And this thing is super-thin. Really, it’s maybe forty pages of a printed mass market paperback. Lightweight, easy to access page turning, and really easy on the eyes type. If you or a loved one is in need of large print books, this is your device. I’m impressed with all the type settings you can have – everything from sixteen-year-old to seventy-year old, no problems.

And Whispernet. Oh, my God, best thing ever! I can get a book on Amazon in like sixty seconds. Win! Also, you can loan some books to your friends. The list is short at the moment, but I suspect Amazon will figure out that this is a good thing, and they will expand their selection. At any rate, getting a Kindle book is generally two or three dollars cheaper than a hardback, and even less than that if you’re willing to wait a bit. And free books – WOW! Almost all the classic authors are free (or damn freaking cheap!). You could read for years and spend NOTHING.

Also, all your books are archived on Amazon, so if for some random reason you blow up your Kindle (I cannot figure out how you could do this, but I’m sure one of you will) all your books are saved online. You can get them back easily. WIN!

I wanted to hate this thing. I really, really did. But now that I’ve read a few books on it (and have held several HUGE paperbacks in the interim) I have to say, I DO love my Kindle. And I am looking at digitizing my library. I think I can sell my paperbacks at minimal cost to others (to fund my Kindle book passion), and minimize my living space at the same time. I could cull 300 sq. ft. from my living space if I did not need room for my books, easily.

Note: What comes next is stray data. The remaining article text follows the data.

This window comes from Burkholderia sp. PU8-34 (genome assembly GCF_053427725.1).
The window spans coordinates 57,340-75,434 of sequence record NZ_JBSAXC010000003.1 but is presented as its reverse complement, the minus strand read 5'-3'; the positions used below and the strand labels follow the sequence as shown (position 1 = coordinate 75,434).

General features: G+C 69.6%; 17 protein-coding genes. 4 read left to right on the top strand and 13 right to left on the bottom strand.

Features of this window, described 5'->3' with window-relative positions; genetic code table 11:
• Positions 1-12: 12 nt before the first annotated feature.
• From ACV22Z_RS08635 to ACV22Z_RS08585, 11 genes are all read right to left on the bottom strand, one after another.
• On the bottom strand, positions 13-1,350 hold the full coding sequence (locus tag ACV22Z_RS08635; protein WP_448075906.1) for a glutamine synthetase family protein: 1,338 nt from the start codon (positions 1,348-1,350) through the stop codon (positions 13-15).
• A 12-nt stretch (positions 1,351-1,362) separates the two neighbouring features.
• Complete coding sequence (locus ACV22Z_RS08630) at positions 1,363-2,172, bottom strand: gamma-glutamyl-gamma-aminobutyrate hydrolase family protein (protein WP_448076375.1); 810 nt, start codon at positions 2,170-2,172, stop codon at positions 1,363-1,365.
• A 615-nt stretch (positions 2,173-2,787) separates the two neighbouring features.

Still, it will be hard to part with my books. I will keep my collector’s books, and some history books, but all my contemporary books will eventually be digitized. I do love the sight, smell, and feel of “real” books, but I’ve discovered that the experience that comes from the reading of a book, whether digitized or paper, is much the same.

Dracula Reviews New Moon

I had to have some fun with this review, because quite frankly I had none at all reading this book. There were more WTF moments in New Moon than at a convention of furries (Google it, the explanation would be another whole post). So, in that vein, I asked my friend Count Dracula to write this one, because I got ill every time I thought of doing it. Enjoy!

Dear Stephenie Meyer,

It has recently come to my attention that you have achieved great success with your Twilight novels. This has intrigued me immensely, as I have a great personal interest in fictional stories about vampires, seeing as I have been the subject of several.

I have read your first novel, Twilight, and your second, New Moon. I believe my good friend Daghain has commented at length about your first novel (you must forgive her, she is a bit impulsive and…blunt, but has my best interests at heart, dear girl) but I thought it might be more helpful to you if I took on your second novel myself.

I must say I am quite surprised by your portrayal of Bella Swan. I am still not sure who she is exactly, other than the fact that she has a very low opinion of herself and is apparently extremely clumsy. I must assure you that such an easy target would be of no interest to me; I prefer a woman who is intelligent and who exudes confidence, not some whining teenager whose self-deprecation knows no bounds. Yes, I know Bram Stoker portrayed Mina Harker as a frail, helpless woman, but I assure you, nothing could have been further from the truth. That lady was as wily and brave as any man, and I loved her all the more for it.